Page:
Germany is a great example of that. Germany has extremely high wages, and is extremely successful because people work together. What I hope the American public understands is that those people who attack this are attacking labor-management cooperation. They don't believe in workers and management working together.
That's the pitch that's supposed to make companies more amenable to the idea of allowing their workers to have representation, though. The whole works council model is predicated on the idea that it helps management communicate with labor to reach more efficient and effective solutions to everyday problems.
But what if the prospect of too much cozyness with management spooks the workers themselves? Successful organizing campaigns need a scary opposition -- and there was no way to make Volkswagen into such a figure. "Volkswagen's a class act," sadi UAW Secretary General Dennis Williams.
The narrow loss throws into jeopardy the UAW's future strategy for organizing the South. It had already begun to apply a similar organizing model to a Mercedes-Benz plant in Vance, Ala., figuring that parent company Daimler might also be more willing to accept a works council -- now, there's little competitive pressure to do so.
The foreign automakers are a huge problem for the UAW. Over the years, they've exerted downward pressure on compensation and working conditions at the Big Three Detroit car companies -- while the Hondas and Nissans used to have to match union wages in order to attract workers, they've achieved enough of a critical mass to create their own market power.
"The balance of power in setting wages and benefits has shifted to the non-union sector," says Kristin Dzickek, a labor specialist at the Center for Automotive Research. "If they are bargaining for more of the work force, they can make more of an even playing field for labor costs."
Meanwhile, while the South's resistance to organized labor might be softening -- Tennessee itself saw the fastest union growth of any state in the country last year --local electeds can still be deeply skeptical of the union's political influence. Take Republican State Rep. Mike Sparks, whose district includes Nissan's 7,000-worker plant in Smyrna. His mother-in-law worked in the plant for 24 years and had 11 surgeries because of it, and he's frustrated at how the company has hired more temporary workers. But he doesn't want Nissan to unionize, and explains his conservative colleagues' opposition to the UAW in simple terms.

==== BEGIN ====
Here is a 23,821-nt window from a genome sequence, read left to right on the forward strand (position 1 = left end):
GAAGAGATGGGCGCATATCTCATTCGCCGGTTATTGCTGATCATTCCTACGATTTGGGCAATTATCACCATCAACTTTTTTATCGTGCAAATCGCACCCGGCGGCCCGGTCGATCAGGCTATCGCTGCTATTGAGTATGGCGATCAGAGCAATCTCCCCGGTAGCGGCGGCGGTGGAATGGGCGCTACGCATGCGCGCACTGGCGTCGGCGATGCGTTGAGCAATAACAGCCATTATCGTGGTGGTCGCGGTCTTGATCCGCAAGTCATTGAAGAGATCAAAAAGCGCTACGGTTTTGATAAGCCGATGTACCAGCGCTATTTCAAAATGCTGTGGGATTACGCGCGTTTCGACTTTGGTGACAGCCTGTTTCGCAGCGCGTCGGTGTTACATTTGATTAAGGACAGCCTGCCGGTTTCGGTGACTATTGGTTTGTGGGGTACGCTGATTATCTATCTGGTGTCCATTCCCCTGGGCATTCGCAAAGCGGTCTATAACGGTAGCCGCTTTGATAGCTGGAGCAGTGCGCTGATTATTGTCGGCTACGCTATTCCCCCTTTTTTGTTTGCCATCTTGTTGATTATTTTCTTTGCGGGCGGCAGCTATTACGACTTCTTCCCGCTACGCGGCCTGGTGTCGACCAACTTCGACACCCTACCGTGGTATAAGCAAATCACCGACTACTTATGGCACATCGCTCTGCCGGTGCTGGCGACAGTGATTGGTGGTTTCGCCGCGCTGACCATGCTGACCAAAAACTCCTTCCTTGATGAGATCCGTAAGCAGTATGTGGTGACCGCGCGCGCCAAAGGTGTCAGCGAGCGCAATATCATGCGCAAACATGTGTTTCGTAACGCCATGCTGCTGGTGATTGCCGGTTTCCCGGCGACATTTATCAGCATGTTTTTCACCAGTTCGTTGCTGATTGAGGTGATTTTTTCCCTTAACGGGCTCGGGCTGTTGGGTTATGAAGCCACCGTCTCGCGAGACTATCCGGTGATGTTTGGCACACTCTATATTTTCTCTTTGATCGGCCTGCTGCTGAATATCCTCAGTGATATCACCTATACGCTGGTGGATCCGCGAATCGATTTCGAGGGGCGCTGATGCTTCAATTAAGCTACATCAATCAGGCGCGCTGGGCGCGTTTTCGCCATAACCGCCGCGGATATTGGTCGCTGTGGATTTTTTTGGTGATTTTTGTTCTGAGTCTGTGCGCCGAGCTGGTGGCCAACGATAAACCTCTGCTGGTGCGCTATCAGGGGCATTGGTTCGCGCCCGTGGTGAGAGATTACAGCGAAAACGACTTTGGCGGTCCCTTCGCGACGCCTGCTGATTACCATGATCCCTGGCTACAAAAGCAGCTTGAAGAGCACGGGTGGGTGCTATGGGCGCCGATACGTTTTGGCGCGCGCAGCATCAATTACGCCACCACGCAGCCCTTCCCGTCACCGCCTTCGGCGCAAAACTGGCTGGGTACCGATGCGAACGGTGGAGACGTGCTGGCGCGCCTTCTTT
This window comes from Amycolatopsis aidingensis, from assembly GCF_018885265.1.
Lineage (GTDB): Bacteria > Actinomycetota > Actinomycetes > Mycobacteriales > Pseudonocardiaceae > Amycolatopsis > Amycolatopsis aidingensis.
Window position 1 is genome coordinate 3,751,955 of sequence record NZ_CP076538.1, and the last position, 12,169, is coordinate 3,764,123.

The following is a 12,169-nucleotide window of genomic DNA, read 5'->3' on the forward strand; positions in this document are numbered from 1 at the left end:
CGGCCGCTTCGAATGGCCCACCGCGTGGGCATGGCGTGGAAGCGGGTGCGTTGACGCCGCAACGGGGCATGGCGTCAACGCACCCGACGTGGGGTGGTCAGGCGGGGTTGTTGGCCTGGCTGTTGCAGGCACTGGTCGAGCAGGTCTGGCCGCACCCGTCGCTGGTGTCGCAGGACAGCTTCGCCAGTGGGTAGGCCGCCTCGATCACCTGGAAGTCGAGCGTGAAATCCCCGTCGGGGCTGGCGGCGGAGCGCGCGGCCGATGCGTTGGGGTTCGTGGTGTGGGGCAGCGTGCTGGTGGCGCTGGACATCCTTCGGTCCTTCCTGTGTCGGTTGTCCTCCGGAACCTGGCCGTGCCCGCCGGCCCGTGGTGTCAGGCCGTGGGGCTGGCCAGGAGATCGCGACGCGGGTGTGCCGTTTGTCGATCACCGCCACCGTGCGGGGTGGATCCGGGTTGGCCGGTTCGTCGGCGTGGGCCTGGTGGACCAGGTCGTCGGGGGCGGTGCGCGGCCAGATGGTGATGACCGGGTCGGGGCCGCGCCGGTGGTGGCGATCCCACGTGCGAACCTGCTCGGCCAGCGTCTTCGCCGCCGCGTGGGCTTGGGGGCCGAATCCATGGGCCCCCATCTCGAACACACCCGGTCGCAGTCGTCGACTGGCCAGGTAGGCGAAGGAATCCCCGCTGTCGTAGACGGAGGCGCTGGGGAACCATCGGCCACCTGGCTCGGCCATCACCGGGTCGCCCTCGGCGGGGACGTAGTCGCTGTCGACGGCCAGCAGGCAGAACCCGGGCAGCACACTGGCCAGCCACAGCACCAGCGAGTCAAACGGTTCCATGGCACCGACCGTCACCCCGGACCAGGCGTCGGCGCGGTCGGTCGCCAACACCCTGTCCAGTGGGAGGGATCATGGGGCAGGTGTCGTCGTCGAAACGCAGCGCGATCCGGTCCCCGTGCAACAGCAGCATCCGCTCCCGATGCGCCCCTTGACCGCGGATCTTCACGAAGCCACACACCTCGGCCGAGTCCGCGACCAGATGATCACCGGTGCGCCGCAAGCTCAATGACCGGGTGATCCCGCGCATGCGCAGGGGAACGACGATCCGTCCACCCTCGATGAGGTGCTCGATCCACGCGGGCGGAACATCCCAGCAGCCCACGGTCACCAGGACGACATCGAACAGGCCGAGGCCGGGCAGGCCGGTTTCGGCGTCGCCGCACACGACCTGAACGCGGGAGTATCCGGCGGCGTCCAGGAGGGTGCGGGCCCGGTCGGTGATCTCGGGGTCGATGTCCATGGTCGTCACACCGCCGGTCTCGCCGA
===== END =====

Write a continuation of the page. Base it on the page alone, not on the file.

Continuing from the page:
"The UAW does not donate to Republicans," Sparks said. 'That's one fear, let's just call it like we see it."
At the same time, many of the plant's workers are themselves conservatives -- and have started to wonder why the politicians who represent them oppose their right to organize. John Wright, 43, is a test driver at the plant and identifies as a right-leaning independent. He says he makes between $30,000 and $40,000 a year, and supports a wife and three young daughters. When Corker -- who takes more money from the securities and investment industry than any other -- came back to Nashville to voice his opposition to the UAW, Wright was puzzled.
"I can't for the life of me understand why the Republicans and big money are coming against us so bad. To me, they're attacking the average worker," Wright said, in the hours before the election results were announced. "To have politicians think that there's nothing more important than coming down and picking on the little guy because he wants a union, there's a national debt we've got to control, we have foreign policy things that we elect them to go up there to do, but you have to fly home for an emergency meeting because I want a union?"